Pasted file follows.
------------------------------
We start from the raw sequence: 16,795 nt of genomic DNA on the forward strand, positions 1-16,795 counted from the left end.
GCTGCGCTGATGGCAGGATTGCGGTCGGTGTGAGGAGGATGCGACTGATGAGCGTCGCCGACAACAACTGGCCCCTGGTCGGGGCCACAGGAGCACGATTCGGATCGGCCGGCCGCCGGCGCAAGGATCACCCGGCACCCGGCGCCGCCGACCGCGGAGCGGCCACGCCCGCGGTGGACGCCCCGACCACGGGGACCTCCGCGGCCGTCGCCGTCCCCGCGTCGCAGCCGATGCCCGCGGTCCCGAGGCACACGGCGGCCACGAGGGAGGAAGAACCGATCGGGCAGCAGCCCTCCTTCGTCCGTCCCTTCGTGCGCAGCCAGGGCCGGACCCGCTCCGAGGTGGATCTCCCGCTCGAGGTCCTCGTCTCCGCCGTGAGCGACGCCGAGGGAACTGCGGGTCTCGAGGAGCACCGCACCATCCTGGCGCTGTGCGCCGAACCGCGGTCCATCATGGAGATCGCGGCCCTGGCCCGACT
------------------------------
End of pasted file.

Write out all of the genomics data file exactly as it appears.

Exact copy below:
We start from the raw sequence: 16,795 nt of genomic DNA on the forward strand, positions 1-16,795 counted from the left end.
GCTGCGCTGATGGCAGGATTGCGGTCGGTGTGAGGAGGATGCGACTGATGAGCGTCGCCGACAACAACTGGCCCCTGGTCGGGGCCACAGGAGCACGATTCGGATCGGCCGGCCGCCGGCGCAAGGATCACCCGGCACCCGGCGCCGCCGACCGCGGAGCGGCCACGCCCGCGGTGGACGCCCCGACCACGGGGACCTCCGCGGCCGTCGCCGTCCCCGCGTCGCAGCCGATGCCCGCGGTCCCGAGGCACACGGCGGCCACGAGGGAGGAAGAACCGATCGGGCAGCAGCCCTCCTTCGTCCGTCCCTTCGTGCGCAGCCAGGGCCGGACCCGCTCCGAGGTGGATCTCCCGCTCGAGGTCCTCGTCTCCGCCGTGAGCGACGCCGAGGGAACTGCGGGTCTCGAGGAGCACCGCACCATCCTGGCGCTGTGCGCCGAACCGCGGTCCATCATGGAGATCGCGGCCCTGGCCCGACT